Several news outlets note the 20th anniversary Monday of the Americans With Disabilities Act.
Detroit Free Press: "Michigan was among the first states in the country to have laws protecting disabled people, and in some areas is stricter than the Americans with Disabilities Act, according to the head of Wayne State University's disability law clinic" David Moss. "… In 1976, the state enacted what was called the Michigan Handicappers' Civil Rights Act to require accessibility and outlaw discrimination. ... By the late 1980s, the ADA was a natural next step after an era when many under-recognized groups, including African Americans and women, fought to be acknowledged. The measure, enacted 20 years ago today, also coincided with the national sweep of deinstitutionalization, which had been motivated by the wave of parents of disabled children around the 1940s who wanted to enroll them in public schools" (Meyer, 7/26).
The Washington Post includes a conversation with Obama's top disability adviser. "Kareem Dale is associate director of the White House Office of Public Engagement and a special assistant to President Obama on disability policy, the first such adviser. He is legally blind and uses a cane when he walks." Dale spoke about the law's impact: "It's been a sea change in 20 years, but we're not done. One of the areas, for example, is when you look at technology. When ADA was passed in 1990, the Web wasn't what it is now and technology wasn't what it is now. The ADA and the law have to pick up with technology" (7/26).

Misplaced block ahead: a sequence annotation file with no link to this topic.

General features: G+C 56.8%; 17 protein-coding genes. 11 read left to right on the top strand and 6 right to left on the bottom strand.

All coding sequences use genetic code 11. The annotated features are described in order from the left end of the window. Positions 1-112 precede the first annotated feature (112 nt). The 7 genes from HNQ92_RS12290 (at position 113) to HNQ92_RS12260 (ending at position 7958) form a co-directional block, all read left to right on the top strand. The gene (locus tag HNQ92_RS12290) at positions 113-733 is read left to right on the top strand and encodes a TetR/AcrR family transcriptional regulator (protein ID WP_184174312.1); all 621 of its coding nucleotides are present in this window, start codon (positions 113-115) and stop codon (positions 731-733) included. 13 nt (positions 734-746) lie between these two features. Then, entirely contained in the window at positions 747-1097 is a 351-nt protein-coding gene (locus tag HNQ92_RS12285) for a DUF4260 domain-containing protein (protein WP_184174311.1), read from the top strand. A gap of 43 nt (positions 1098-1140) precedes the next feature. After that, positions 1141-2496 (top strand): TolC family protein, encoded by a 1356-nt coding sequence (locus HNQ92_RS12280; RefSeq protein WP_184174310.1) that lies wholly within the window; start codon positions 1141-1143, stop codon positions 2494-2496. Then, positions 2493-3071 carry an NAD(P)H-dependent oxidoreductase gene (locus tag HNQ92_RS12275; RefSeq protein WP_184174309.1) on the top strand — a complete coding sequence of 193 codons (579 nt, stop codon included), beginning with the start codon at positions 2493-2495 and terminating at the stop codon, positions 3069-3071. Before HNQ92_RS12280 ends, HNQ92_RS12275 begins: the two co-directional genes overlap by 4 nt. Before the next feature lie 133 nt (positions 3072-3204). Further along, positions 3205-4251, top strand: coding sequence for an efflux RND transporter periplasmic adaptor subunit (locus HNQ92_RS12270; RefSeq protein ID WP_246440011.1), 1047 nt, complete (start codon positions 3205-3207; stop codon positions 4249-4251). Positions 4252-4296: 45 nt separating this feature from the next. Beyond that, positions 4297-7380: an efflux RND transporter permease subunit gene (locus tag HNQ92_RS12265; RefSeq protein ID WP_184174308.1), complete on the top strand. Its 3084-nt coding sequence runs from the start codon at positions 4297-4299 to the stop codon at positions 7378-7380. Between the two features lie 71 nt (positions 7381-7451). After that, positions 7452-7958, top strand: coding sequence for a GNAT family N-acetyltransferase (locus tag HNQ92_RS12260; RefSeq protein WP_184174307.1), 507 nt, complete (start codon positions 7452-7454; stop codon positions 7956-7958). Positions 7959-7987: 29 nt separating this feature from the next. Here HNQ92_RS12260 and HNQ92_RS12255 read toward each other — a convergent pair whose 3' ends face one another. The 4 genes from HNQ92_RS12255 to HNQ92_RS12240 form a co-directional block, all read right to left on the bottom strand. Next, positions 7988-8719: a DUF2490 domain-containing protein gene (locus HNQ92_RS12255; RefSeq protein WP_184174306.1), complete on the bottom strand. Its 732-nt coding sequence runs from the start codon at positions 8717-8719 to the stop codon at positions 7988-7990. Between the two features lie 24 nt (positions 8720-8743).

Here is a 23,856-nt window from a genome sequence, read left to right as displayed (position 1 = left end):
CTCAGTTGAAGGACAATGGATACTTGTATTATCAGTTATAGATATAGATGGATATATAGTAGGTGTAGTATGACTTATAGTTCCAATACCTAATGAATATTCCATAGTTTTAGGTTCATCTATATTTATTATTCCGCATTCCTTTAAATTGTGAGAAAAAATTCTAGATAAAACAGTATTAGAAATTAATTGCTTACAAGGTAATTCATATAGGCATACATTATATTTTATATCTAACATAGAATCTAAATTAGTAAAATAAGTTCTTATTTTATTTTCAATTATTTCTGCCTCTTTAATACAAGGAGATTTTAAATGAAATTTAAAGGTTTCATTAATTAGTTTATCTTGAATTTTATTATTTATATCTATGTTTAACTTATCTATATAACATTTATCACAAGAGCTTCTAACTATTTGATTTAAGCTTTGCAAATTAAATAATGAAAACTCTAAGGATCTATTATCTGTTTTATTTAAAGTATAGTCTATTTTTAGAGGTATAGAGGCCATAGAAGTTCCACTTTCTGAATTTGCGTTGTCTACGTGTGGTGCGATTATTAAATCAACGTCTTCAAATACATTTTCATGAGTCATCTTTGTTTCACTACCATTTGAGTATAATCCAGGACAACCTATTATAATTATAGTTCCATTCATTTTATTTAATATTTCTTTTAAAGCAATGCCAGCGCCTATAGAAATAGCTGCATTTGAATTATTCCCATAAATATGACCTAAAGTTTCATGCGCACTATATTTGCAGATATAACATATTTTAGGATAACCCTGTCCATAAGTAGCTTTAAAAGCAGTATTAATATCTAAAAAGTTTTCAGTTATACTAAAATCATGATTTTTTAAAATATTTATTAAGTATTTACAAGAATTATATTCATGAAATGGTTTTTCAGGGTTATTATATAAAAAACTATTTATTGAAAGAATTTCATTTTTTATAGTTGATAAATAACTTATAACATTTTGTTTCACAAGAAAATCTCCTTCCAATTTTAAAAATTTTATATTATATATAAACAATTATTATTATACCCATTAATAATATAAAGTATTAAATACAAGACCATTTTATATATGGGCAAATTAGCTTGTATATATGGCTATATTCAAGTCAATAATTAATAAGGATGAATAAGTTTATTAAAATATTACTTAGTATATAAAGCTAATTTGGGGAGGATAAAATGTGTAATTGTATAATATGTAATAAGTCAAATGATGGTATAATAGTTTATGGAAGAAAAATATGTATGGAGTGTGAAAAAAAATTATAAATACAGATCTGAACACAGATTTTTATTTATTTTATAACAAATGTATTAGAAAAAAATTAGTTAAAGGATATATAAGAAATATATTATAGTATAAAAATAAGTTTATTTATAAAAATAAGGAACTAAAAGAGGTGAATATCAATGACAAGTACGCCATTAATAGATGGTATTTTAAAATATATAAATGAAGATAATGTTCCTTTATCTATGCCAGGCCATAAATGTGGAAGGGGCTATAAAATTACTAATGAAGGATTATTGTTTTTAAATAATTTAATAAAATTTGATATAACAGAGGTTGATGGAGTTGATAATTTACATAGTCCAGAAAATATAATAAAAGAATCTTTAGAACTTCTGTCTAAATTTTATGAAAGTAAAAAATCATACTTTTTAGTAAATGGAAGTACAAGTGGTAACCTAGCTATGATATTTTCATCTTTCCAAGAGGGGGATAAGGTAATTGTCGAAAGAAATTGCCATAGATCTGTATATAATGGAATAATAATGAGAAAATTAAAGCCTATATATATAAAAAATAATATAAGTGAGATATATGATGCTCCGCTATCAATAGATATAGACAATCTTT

Albert Hunt, in a column for Bloomberg News and The New York Times, says: "This week is the 20th anniversary of the Americans With Disabilities Act, one of the country's landmark civil rights measures and the signature domestic achievement of President George H.W. Bush. The A.D.A. mandates equal opportunities for individuals with disabilities in employment, access to public facilities, transportation and telecommunications. Although problems persist, particularly in employment, it has transformed the United States, improved the lives of the 50 million people with disabilities (half of them severely disabled) and served as a model for much of the rest of the world. … Look around the globe and the A.D.A.'s impact is evident; it was a catalyst for the 2006 U.N. Convention on the Rights of Persons With Disabilities, an international accord that requires parties to promote equal rights for and full employment of the disabled" (Hunt, 7/25).